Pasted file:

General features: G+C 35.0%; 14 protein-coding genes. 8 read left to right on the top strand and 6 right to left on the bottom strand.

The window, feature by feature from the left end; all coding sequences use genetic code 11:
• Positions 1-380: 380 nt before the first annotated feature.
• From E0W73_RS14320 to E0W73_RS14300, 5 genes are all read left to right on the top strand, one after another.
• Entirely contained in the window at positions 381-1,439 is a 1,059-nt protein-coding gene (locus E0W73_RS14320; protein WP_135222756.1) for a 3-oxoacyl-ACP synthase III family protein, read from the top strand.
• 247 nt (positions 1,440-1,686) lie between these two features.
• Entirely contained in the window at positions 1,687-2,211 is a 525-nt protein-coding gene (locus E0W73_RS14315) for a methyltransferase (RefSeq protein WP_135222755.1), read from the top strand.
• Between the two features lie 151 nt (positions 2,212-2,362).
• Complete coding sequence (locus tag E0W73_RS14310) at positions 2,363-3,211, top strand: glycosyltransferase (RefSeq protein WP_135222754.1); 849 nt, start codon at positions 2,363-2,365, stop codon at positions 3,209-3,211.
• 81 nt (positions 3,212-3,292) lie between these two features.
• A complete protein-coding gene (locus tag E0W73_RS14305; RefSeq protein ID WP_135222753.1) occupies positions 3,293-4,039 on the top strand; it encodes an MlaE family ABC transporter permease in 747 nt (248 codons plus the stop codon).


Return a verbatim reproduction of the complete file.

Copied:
General features: G+C 35.0%; 14 protein-coding genes. 8 read left to right on the top strand and 6 right to left on the bottom strand.

The window, feature by feature from the left end; all coding sequences use genetic code 11:
• Positions 1-380: 380 nt before the first annotated feature.
• From E0W73_RS14320 to E0W73_RS14300, 5 genes are all read left to right on the top strand, one after another.
• Entirely contained in the window at positions 381-1,439 is a 1,059-nt protein-coding gene (locus E0W73_RS14320; protein WP_135222756.1) for a 3-oxoacyl-ACP synthase III family protein, read from the top strand.
• 247 nt (positions 1,440-1,686) lie between these two features.
• Entirely contained in the window at positions 1,687-2,211 is a 525-nt protein-coding gene (locus E0W73_RS14315) for a methyltransferase (RefSeq protein WP_135222755.1), read from the top strand.
• Between the two features lie 151 nt (positions 2,212-2,362).
• Complete coding sequence (locus tag E0W73_RS14310) at positions 2,363-3,211, top strand: glycosyltransferase (RefSeq protein WP_135222754.1); 849 nt, start codon at positions 2,363-2,365, stop codon at positions 3,209-3,211.
• 81 nt (positions 3,212-3,292) lie between these two features.
• A complete protein-coding gene (locus tag E0W73_RS14305; RefSeq protein ID WP_135222753.1) occupies positions 3,293-4,039 on the top strand; it encodes an MlaE family ABC transporter permease in 747 nt (248 codons plus the stop codon).